Next to Normal is an emotional powerhouse of a musical about a family trying to take care of themselves and each other.
Through the story of the Goodman family, Tom Kitt and Brian Yorkey explore the effects that mental illness can have on a modern family. Steering clear of stigma and stereotype, this Pulitzer Prize winning musical presents a narrative familiar to many of us, but rarely seen onstage. We have asked 4 national and community leaders to present their thoughts on the play, the themes, and the ultimate question:
What is Normal?
We invite you to read, discuss, and contribute your thoughts.
Our lead contributors will stay the same, and new comments will be added daily.
Michael Hollinger, Playwright
Next to Normal contains many treasures, among them its wonderfully varied musical palette, its compelling narrative, textured characters, complex themes and pointed lyrics. But I’d like to consider just three words within it: the title.
Besides being nicely alliterative (those double “n”s), the title automatically plants a question in the brain; in order to consider what “next” to normal means, you have to consider the definition of “normal.” And the musical is very much concerned with the particular geography of that land called Normal, its boundaries, and the darker terrain outside of those borders.
It’s fitting that the musical takes place within the framework of one American family, a family that, from a little distance, might seem like an archetype of stability and “normality”: a mom and a dad of different genders (he goes off to work, she makes lunches) sharing their own home with a teenage son and high-achieving daughter. For our culture has been inundated with idealized images of the nuclear family, most pervasively through television, where shows like Father Knows Best and The Cosby Show establish an enviable model of domestic affection and orderliness; within these households, conflicts arise and resolve, but the fundamental health and solidity of the family is never really in doubt.
These idealizations work together to create a kind of “tyranny of normal,” where certain behaviors, qualities, relationships and interactions are permitted and others are not: Love your children, but not too much; feel things, but not too deeply. Above all, don’t talk about that thing with the trunk in the living room. Whatever wrinkles there may be in the fabric of family are doubly painful and disorienting because the image of a smooth and seamless fabric is so powerful in our consciousness.
And yet we know that the extraordinary in life is often brought to life through excess – a surplus of feeling, hypersensitivity, ideas, insights and impulses that may not be the province of the well-adjusted or moderate. As the daughter sings in Next to Normal:
Mozart was crazy.
Flat fucking crazy.
Batshit, I hear.
But his music’s not crazy.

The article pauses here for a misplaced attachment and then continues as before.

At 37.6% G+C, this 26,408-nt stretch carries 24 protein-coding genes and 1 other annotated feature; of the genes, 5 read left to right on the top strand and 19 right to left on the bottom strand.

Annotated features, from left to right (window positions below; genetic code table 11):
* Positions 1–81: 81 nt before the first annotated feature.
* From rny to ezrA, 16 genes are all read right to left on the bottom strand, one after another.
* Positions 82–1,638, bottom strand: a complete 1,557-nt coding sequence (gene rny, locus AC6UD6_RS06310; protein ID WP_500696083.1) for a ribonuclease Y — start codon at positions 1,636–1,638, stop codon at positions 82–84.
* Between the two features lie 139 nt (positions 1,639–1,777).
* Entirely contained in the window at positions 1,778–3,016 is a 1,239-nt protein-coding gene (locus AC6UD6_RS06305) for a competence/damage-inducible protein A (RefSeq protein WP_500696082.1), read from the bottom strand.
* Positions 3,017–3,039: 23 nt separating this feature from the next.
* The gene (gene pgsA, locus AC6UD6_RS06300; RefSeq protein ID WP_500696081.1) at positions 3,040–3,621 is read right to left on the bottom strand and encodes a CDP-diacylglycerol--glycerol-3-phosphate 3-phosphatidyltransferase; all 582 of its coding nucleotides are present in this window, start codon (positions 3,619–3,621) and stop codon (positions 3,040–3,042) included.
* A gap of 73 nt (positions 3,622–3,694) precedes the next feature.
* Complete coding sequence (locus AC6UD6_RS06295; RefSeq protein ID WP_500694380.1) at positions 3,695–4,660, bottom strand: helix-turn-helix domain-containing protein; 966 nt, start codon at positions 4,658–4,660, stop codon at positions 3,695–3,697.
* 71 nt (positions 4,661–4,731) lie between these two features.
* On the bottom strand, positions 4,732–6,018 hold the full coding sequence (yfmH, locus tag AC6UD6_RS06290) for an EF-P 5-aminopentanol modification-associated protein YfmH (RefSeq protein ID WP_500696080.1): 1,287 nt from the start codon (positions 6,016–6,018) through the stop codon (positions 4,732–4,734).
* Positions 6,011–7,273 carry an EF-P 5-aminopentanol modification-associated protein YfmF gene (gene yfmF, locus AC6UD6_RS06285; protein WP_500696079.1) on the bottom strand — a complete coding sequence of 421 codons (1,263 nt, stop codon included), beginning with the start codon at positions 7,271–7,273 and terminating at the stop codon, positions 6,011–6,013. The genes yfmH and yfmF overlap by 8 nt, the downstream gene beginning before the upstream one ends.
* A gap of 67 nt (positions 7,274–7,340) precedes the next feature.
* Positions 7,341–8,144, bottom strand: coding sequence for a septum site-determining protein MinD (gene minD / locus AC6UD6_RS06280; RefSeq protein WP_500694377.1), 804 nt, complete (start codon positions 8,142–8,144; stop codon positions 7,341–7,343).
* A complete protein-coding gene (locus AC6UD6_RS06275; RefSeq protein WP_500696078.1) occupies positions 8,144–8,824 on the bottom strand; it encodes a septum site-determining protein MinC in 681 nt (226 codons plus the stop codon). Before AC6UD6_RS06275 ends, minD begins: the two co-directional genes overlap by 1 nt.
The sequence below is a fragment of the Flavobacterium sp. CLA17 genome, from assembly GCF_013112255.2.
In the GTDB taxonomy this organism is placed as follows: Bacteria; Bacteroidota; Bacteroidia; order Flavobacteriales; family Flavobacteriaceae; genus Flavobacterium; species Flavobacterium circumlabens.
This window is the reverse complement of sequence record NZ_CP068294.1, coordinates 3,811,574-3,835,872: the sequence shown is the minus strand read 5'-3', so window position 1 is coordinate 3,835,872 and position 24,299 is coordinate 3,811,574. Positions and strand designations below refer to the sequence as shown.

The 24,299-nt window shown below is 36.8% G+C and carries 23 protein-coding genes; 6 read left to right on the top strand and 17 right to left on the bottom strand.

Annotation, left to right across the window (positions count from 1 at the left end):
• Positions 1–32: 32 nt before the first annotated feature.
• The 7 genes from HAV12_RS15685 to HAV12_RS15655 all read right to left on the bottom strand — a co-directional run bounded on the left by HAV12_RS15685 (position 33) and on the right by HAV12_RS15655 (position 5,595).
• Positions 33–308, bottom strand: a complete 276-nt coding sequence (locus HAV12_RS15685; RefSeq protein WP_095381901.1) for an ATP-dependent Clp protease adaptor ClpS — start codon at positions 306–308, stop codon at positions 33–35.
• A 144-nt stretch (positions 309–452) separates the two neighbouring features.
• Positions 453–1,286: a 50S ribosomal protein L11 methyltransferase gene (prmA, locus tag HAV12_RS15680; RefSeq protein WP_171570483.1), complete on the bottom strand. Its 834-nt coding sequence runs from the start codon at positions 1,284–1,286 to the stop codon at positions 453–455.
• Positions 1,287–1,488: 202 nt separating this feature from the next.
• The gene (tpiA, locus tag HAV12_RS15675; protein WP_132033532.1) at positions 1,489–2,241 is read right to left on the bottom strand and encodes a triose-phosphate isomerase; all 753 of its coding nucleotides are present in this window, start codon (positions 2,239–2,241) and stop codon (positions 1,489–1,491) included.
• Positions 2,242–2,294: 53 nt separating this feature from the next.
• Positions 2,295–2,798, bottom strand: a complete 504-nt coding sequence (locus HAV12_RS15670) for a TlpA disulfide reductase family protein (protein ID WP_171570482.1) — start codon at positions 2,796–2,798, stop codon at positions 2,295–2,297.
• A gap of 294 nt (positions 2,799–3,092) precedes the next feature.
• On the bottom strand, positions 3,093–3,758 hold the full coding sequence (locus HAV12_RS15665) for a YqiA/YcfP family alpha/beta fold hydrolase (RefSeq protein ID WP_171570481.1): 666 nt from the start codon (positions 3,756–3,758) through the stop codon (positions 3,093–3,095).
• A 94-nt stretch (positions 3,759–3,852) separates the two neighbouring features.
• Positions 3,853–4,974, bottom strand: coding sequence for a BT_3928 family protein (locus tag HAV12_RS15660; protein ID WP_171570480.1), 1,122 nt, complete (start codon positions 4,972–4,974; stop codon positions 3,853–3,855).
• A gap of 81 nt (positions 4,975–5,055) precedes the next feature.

It’s balanced, it’s nimble,
It’s crystalline clear.
The field of mental health has a particularly slippery relationship with the concept of normal. Although Western medicine has abandoned purging, bloodletting and whipping as viable treatments for mental illness, many of its modern pharmaceuticals are still concerned with equalization – tempering the emotional life of patients, leveling the mountains and filling in the valleys, “shaving the rough edges off” of personality. There are acceptable limits to anger, sadness, fear and grief; going beyond these limits invites suspicion, concern, and chemical solutions.
I’m not slamming modern pharmacology; my life and those of my loved ones have been improved by advances in the treatment of mental illness. But I believe that undue devotion to the concept of normal – in mental health, in romantic and sexual relationships, in parenting, in art, in virtually all human endeavors – can constrain us in unhelpful and unhealthy ways; and that in the end, next to Normal may prove to be not just the consolation prize but rather the ideal destination.
Michael Hollinger is an award-winning playwright and professor at Villanova University whose plays Ghost-Writer and Opus have been produced by FST.
I remember thinking when I was 19-years old, that all I wanted to be is “normal.”
But if you truly look at the definition of normal:
nor·mal [nawr-muhl] adjective
1.conforming to the standard or the common type; usual; not abnormal; regular; natural.
2. serving to establish a standard.
a. approximately average in any psychological trait, as
intelligence, personality, or emotional adjustment.
b. free from any mental disorder; sane.
I’m very far from being “normal” whether in the true sense of the word or in its meaning in psychology.
For starters, I have depression. My first bout with the disease occurred when I was 19-years old, just when I was wishing for a sense of normalcy in my life. I suffered many relapses with the dark disease during my college years and didn’t really find stability or accept my disease until my mid-20s.